Boyle is saved by Radio 4 recovery
Monday 01 February 1999
Official figures for the last quarter of 1998 will be released on Thursday. The BBC expects its Radio 4 audience to have pulled back above the crucial eight-million-a-week mark.
The corporation will use the data to argue that Mr Boyle's radically revamped schedule - which drew widespread criticism last year - is now succeeding.
Its own unofficial research shows that the number of listeners in October grew to 7.9 million from the 7.7 million per month for the third quarter of 1998. In November, the figure is thought to have increased by another 600,000.
Mr Boyle had said that if his schedule changes did not work he would resign as controller. However, he had never claimed that the changes were designed to increase listening figures in the short term.
A number of long-standing programmes were dropped in last April's revamp, including Sport on Four, Week Ending, and Kaleidoscope, with 53 new shows being introduced. This was coupled with a pounds 1m marketing campaign aimed at attracting a broader audience. However, 90 per cent of letters received by Feedback, Radio 4's programme for listeners' points of view, opposed the changes.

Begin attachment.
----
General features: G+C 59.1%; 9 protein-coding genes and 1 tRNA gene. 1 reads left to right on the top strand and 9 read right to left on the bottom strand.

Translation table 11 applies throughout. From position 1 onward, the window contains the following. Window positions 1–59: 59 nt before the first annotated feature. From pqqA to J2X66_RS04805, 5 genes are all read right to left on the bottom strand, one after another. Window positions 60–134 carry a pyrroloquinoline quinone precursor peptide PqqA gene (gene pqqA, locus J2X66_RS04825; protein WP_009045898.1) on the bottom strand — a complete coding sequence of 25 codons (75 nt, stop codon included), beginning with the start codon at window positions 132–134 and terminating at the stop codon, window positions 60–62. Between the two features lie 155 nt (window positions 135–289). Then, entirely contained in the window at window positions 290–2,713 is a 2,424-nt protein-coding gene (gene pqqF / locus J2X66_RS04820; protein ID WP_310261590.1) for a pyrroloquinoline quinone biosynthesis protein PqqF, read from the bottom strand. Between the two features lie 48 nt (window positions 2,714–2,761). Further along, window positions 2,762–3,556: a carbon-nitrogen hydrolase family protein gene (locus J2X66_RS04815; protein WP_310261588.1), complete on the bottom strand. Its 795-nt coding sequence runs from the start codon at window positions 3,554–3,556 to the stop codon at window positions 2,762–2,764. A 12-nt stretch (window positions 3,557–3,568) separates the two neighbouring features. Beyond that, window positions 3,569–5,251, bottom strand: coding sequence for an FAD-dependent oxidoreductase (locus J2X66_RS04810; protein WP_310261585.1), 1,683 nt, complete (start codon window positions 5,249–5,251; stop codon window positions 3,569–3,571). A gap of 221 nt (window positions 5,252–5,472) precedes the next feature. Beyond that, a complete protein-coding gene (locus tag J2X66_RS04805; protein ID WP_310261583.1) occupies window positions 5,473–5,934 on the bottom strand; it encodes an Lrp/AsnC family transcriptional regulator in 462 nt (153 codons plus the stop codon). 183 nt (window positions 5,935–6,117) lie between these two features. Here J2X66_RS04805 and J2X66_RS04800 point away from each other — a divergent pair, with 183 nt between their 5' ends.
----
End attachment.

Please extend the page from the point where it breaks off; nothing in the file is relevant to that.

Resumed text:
If Thursday's official figures - released by the Radio Authority Joint Audience Research (Rajar) - are not as good as expected, the BBC believes it will have a ready excuse: Radio 4's Test match cricket coverage during winter months often leads to a mass turn-off.
If the figures are good, the corporation will argue that previous audience research has been based on sample sizes that are too small to give an accurate picture.
"The problem has been that the research takes individual snapshots of different listeners and we get these big swings," said a BBC insider. "The radio industry's research method is being changed later this year to give more continuity. That should iron out some of the anomalies such as Diana's death or the World Cup, which can have a bigger impact on the research than they actually have on listening."
Listening figures for the Today programme are known to have increased over the past three months as it has settled into its longer format.
Radio 4 is also confident that its post-9am programmes have been stronger after a number of changes, including the replacement of Matthew Parris's Mothers and Sons.
Further tinkering with the schedule this week will see the replacement of some of the lunch-time quiz programmes, which the station has admitted are not working.
From tomorrow, the musical quiz Full Orchestra is being replaced by a music feature every Tuesday.
From Thursday, the struggling antiques quiz Hidden Treasures will give way to a repeat of the rural affairs programme Open Country.
Radio, Review, page 17
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